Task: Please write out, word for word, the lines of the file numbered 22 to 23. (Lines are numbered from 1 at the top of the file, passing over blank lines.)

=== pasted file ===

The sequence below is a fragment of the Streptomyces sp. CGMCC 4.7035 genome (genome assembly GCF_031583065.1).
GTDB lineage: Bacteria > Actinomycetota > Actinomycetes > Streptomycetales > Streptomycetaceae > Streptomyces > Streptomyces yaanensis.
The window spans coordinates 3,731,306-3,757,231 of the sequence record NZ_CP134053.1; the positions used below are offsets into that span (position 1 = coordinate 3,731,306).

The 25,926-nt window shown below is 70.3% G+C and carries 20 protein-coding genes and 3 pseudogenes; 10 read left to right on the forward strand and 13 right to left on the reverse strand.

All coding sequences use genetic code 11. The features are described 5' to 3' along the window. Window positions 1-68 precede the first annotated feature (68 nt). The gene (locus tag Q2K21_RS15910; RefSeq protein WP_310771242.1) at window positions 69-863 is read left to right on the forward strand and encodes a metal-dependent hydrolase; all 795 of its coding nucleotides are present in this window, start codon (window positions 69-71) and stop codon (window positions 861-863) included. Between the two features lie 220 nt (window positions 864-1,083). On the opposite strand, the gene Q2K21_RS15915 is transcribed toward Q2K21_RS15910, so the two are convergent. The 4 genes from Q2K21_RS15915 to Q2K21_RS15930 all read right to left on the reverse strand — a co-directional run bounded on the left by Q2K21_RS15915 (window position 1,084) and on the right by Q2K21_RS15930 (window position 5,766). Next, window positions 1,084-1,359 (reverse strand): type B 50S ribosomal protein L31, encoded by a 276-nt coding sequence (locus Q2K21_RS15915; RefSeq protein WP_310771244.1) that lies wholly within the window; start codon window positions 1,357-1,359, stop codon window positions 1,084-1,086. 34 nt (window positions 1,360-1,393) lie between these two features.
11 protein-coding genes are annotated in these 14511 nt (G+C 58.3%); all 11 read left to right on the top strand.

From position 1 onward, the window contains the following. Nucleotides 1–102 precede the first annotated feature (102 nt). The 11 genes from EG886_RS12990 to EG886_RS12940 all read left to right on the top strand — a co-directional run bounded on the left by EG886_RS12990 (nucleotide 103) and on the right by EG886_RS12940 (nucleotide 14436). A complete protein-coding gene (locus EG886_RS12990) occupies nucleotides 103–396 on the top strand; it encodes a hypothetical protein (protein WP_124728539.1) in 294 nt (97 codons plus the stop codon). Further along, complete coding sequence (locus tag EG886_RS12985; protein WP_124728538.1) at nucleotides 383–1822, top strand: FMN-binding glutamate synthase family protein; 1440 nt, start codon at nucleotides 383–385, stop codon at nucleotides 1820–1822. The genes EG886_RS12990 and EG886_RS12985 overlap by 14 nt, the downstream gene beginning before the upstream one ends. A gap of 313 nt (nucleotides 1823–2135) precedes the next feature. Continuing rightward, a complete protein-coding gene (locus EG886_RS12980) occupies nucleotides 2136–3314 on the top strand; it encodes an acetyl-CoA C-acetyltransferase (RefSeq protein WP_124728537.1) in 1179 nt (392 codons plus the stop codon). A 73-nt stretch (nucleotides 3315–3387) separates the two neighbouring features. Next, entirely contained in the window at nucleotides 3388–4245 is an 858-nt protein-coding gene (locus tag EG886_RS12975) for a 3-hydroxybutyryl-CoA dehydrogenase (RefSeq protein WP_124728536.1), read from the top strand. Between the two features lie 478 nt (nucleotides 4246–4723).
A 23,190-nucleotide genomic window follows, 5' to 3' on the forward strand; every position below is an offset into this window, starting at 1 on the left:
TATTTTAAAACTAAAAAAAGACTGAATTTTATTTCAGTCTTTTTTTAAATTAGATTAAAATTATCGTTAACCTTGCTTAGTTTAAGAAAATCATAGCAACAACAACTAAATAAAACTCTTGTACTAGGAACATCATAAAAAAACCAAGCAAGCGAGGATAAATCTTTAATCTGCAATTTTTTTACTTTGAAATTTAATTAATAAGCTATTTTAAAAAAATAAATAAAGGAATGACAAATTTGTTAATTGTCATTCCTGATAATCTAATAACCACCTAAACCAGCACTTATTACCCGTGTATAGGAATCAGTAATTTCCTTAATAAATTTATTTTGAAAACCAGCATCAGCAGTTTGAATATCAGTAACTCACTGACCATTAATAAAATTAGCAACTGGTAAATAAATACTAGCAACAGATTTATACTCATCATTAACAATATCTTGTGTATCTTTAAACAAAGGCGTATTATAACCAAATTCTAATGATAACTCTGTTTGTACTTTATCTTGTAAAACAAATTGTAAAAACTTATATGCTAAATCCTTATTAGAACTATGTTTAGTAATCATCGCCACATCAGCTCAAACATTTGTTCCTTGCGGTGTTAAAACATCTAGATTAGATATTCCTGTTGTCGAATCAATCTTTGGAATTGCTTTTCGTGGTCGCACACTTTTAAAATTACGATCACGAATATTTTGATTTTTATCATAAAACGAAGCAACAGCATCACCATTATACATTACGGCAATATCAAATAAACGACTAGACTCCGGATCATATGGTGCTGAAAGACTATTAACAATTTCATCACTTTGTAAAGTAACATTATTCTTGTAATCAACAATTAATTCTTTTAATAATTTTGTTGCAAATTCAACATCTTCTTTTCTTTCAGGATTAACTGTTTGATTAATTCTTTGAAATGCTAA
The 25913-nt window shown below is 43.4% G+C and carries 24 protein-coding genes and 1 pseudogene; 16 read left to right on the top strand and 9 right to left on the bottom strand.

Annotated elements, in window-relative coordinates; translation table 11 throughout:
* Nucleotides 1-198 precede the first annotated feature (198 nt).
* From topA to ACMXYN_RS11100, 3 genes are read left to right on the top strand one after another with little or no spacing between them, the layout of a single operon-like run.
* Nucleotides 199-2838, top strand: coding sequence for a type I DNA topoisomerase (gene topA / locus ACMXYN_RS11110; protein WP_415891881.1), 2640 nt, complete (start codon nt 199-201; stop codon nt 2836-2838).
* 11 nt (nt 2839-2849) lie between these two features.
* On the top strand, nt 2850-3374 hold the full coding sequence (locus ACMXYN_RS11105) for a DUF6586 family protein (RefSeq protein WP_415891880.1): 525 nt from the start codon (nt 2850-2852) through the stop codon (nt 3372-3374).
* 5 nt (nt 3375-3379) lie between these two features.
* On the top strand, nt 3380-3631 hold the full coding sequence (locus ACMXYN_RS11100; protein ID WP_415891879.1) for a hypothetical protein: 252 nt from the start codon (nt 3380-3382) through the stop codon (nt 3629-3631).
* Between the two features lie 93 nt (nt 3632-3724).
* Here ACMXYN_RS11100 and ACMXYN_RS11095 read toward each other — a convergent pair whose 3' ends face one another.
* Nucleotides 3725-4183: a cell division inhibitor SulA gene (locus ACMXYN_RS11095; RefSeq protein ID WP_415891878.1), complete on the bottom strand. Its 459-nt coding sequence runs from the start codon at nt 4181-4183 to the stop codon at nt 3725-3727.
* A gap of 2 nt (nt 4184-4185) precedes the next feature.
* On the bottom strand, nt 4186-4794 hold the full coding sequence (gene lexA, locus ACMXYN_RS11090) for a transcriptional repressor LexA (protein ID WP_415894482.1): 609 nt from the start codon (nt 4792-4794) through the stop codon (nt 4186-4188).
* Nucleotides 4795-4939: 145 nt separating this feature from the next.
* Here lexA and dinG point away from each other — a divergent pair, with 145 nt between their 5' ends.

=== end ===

* A gap of 2 nt (nt 4184-4185) precedes the next feature.
* On the bottom strand, nt 4186-4794 hold the full coding sequence (gene lexA, locus ACMXYN_RS11090) for a transcriptional repressor LexA (protein ID WP_415894482.1): 609 nt from the start codon (nt 4792-4794) through the stop codon (nt 4186-4188).